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ACID Cloud databases to keep an eye on

So far, "database in the cloud" options have been pretty limited. You have Amazon's SimpleDB, which is slow, eventually consistent, and not really a database except in the loosest sense of the word; there's Amazon RDS, which is a managed MySQL instance and scales up, but not out; and of course you can run database server yourself on any of the cloud servers out there (Amazon EC2, Rackspace, GoGrid, Linode, Slicehost, etc etc). But none of these offer one-click scale out ability, which is really the hardest part of database scaling. However, there are a few options cropping up, most of which are in beta.

xeround logoXeround provides a hosted solution (on EC2) based on MySQL. Instead of MyISAM or InnoDB as the engine, the Xeround engine is used. It's closed beta, but you get 3 instances when you sign up for the beta. The fine print says you only get to use the service for 15 days, but I don't see this mentioned anywhere else so I'm not positive that's the case (I only signed up today). You can scale up one host at a time, which takes a few minutes (3-5 or so). Databases are kept completely in memory, but can be optionally written to disk (I presume asynchronously). There doesn't appear to be any WAN support (that is, replicating across data centers), yet.

There is no notion of master/slave with Xeround -- all can write, and quorum is used to resolve read conflicts.

scalebase logo
I'm not in on the ScaleBase beta, so I can't describe it as well, but it's a "extremely sophisticated load balancer" according to them -- you can put your database servers pretty much anywhere (well, EC2, RDS, or on site...) and the load-balancer can auto-scale the backend. As a plus, it works with more than just MySQL, it works with Oracle, DB2, and SQLServer.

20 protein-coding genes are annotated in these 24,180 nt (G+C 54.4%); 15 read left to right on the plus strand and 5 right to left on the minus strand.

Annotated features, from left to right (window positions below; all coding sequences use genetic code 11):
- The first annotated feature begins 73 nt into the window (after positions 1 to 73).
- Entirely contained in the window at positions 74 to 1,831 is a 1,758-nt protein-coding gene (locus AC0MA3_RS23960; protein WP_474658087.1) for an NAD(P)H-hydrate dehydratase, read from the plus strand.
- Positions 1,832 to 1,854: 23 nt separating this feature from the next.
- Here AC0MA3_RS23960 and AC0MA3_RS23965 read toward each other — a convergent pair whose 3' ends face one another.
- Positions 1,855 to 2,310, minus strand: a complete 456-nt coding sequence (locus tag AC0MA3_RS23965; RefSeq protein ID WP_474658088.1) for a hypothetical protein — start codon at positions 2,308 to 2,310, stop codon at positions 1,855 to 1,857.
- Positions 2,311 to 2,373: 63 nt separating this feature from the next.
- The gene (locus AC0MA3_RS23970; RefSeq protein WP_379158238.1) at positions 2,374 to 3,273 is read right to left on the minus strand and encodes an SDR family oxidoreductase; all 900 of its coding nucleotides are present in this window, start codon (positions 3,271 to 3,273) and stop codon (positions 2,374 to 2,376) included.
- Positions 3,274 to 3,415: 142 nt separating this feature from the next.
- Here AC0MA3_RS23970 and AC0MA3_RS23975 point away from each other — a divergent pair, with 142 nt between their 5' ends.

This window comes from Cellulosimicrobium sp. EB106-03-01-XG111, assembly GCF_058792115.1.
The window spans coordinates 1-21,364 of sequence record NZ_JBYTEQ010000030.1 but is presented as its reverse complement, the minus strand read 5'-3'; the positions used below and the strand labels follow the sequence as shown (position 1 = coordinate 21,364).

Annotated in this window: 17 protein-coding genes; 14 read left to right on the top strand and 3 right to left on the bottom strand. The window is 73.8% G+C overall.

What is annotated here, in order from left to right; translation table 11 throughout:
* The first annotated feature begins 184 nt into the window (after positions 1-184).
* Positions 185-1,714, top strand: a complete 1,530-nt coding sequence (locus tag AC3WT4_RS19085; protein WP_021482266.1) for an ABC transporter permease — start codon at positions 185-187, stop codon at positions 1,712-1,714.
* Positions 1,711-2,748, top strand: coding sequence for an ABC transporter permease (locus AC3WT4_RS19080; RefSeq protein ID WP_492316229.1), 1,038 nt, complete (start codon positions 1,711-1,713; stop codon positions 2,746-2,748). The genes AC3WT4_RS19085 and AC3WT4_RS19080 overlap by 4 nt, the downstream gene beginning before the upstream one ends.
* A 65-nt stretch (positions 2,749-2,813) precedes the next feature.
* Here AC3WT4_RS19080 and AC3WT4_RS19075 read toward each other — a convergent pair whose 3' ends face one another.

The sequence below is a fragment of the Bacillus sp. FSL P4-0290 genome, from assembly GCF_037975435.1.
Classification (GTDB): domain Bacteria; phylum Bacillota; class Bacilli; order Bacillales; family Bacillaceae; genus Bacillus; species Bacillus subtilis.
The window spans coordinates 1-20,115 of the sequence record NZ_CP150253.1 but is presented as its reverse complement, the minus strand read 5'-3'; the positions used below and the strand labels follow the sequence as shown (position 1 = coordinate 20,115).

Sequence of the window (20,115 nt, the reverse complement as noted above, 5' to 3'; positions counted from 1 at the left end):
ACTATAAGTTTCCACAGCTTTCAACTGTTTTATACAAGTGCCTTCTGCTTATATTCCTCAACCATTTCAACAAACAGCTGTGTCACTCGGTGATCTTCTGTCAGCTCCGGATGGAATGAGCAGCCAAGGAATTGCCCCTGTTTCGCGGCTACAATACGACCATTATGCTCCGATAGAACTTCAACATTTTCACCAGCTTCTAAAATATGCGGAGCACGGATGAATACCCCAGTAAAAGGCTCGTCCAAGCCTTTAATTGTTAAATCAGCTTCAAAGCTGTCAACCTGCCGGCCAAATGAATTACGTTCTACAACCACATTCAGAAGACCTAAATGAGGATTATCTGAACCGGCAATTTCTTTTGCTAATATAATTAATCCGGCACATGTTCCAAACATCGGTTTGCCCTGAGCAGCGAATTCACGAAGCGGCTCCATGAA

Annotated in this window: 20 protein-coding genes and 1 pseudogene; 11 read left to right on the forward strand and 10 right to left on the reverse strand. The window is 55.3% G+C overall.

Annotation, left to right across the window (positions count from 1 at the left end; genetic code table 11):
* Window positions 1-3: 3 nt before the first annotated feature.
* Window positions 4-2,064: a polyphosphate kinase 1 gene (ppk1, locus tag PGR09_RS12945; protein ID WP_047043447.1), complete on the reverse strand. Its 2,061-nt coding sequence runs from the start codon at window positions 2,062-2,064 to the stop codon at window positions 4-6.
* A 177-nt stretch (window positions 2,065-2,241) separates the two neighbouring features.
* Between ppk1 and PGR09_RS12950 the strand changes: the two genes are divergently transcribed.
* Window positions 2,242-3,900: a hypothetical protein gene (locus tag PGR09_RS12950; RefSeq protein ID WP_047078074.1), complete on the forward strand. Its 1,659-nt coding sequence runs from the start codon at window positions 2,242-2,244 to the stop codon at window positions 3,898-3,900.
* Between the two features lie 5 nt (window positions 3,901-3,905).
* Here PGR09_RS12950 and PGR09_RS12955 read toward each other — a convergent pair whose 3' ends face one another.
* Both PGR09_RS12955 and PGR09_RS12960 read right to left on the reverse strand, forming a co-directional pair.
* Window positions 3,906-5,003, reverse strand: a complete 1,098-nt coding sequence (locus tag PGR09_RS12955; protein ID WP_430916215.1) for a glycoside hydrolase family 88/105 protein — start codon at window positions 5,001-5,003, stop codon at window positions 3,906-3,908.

The way the scalability works is via auto-sharding (and so is shared-nothing) -- the load balancer spreads out the data on the underlying hosts automatically, and then aggregates the data as necessary on each request, giving the system linear scalability. (I hope the load balancer automatically scales!). Each piece of data is stored on a primary host and a backup host.

It sounds like a bit more work if you don't already have a working DB solution; it's not like Xeround where they actually give you hosts. Though the added control/flexibility isn't necessarily a bad thing, of course! You're on your own for upgrading DB software, for instance. I'm also not sure how performance is achieved -- sending data from your server, to a load balancer, which then goes to your databases...I presume you can somehow install the load-balancer close to the database, but this isn't revealed this side of the beta signup wall.

scaledb logo
ScaleDB is another MySQL-based solution that provides ACID in the cloud. Here's their nice bulleted list:

  • Large data sets
  • Large numbers of concurrent users
  • Large numbers of tables with complex relationships (e.g. using joins, materialized views, etc.)
  • ACID compliant transaction processing
  • Load balancing (e.g. to address temporal shifts in usage patterns)
  • High-availability with smooth fail-over
  • An evolving application with changing data storage requirements
  • Lower Total Cost of Ownership (TCO)

Instead of shared-nothing (where there is a single server for each record, excluding backups), the system uses shared-cache clustering, which utilizes redundant nodes to improve performance (and provide failover).